Rozie the Asian elephant utilizes every inch of canvas and has become comfortable with using bold strokes. Oh, and she prefers to seal some pieces with a kiss.
Her mother, Alice, has a different style and approaches the canvas with interest and oftentimes concentrates on one area of the canvas.
Alice has even learned to go sans paintbrush, opting for nontoxic tempera paint to be loaded into her trunk and then blasting the paint onto the canvas.
|If you go
WHAT: “Painting Animals”
WHEN: Opening reception 5:30-8 p.m. Friday, Jan. 18; 10 a.m.-6 p.m. Mondays-Saturdays and 10 a.m.- 5 p.m. Sundays through Feb. 15
WHERE: Weems Galleries and Framing, 7200 Montgomery NE, Suite D
HOW MUCH: Free
Though neither of these elephants at the Rio Grande Zoo is a trained artist, their work – as well as other animals from the zoo – will be presented at Weems Galleries and Framing as part of the “Painting Animals” exhibit opening Friday, Jan. 18.
The exhibit will feature more than 50 paintings from more than 20 animals. It also will consists of pieces from their human counterparts.
“We wanted this event to be fun for everybody,” gallery owner Mary Ann Weems explains. “It’s a different type of show and I think people will have fun with it.”
Aside from Rozie and Alice, there will be work from Sarabi the African lion and Azeo the snow leopard, Tusa the lowland gorilla and others.
Some of the artists participating are David Moss, Dana Pomroy, Fred Yost, Mary Oelschlaeger, Weems, Lu Heater, Mary Beth Goforth and Dana Pomroy.
Julie Miller Rugg, executive director of the New Mexico BioPark Society, says the society and Weems teamed up for this event because it’s been successful in the past.
She did mention that this marks the first time that the zoo animals will have a gallery show.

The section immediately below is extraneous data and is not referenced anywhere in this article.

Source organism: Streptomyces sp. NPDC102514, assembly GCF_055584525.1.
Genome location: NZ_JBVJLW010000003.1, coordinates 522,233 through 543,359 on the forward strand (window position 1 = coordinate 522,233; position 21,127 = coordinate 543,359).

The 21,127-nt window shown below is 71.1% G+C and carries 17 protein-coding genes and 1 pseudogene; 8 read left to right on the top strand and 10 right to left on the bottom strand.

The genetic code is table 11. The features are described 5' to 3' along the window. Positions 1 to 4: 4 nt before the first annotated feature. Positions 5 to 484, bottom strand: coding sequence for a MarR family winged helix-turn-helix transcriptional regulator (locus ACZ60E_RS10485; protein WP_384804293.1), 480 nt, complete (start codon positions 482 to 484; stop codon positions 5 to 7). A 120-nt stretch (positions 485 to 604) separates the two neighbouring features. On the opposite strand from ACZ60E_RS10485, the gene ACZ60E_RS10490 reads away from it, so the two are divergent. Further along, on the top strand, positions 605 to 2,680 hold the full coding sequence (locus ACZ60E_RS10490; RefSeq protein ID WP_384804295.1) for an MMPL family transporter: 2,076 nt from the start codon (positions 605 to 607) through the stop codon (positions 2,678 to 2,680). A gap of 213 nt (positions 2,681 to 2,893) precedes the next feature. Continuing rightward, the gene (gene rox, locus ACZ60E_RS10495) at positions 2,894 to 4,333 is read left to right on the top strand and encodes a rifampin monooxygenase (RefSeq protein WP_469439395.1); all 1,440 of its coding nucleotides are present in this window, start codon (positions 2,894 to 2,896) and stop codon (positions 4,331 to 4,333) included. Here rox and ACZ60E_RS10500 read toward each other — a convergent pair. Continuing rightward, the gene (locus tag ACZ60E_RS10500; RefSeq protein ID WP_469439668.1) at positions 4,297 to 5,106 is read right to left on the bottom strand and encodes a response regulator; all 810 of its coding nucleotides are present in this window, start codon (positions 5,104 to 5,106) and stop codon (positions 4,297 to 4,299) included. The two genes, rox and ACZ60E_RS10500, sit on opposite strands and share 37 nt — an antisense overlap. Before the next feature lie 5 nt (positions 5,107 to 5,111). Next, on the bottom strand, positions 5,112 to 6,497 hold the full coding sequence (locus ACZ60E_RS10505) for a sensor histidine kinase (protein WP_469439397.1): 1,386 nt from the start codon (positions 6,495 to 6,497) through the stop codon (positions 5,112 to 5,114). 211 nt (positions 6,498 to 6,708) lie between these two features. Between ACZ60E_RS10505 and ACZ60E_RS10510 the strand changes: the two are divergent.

“We’ve had art available at Weems ArtFest,” she explains. “And those events have always been good for us in raising money. In fact, we often sell out many of the paintings. But with this exhibit, we wanted to showcase what the keepers are doing with the animals at the zoo with the enrichment programs.”
Miller Rugg says zookeepers have been working with the animals with painting programs for about eight years. In the past four years more animals are being included.
“The art sales started as a way for departments to raise money,” she says. “But it’s taken on a life of its own. The animals are getting great exercise and stimulation.”
At the zoo, Miller Rugg says there is time set aside for this type of enrichment, mostly on a monthly basis.
She says the paint that is used is nontoxic tempera paint.
“The keepers are really good about keeping their animals clean,” she says. “I don’t think I’ve ever seen an animal covered in paint when they are not painting. They are really good at getting everyone cleaned up well.”
Miller Rugg says she’s amazed to see the different approaches that each animal has when painting.
“Some of the orangutans don’t use a paintbrush and prefer to finger paint,” she explains. “Then there are some paintings that are color blocked and balanced. It’s something that I think people would be interested in learning about.”
Along with the paintings, Miller Rugg says there will be certificate of authenticity to go along with the painting, as well as the artist’s story.
“This is our way of letting the art buyer know that the animals did indeed paint it,” she says. “A lot of the animals are talented and enjoy the time they have to paint.”
John Grassham, director of development for the BioPark Society, says participating in the exhibit is a great way to let residents know about the programs at the zoo. He says most people don’t realize the programs exist.
“Around the world, there are programs like these,” he explains. “This is our way to showcase the talent and the hard work that goes on in the zoo. Everything raised goes back to the zoo and the keepers are able to get special treats for their respective departments. It’s a very fun time for us and we’re hoping that people will come in and learn about all of the stories behind the pieces.”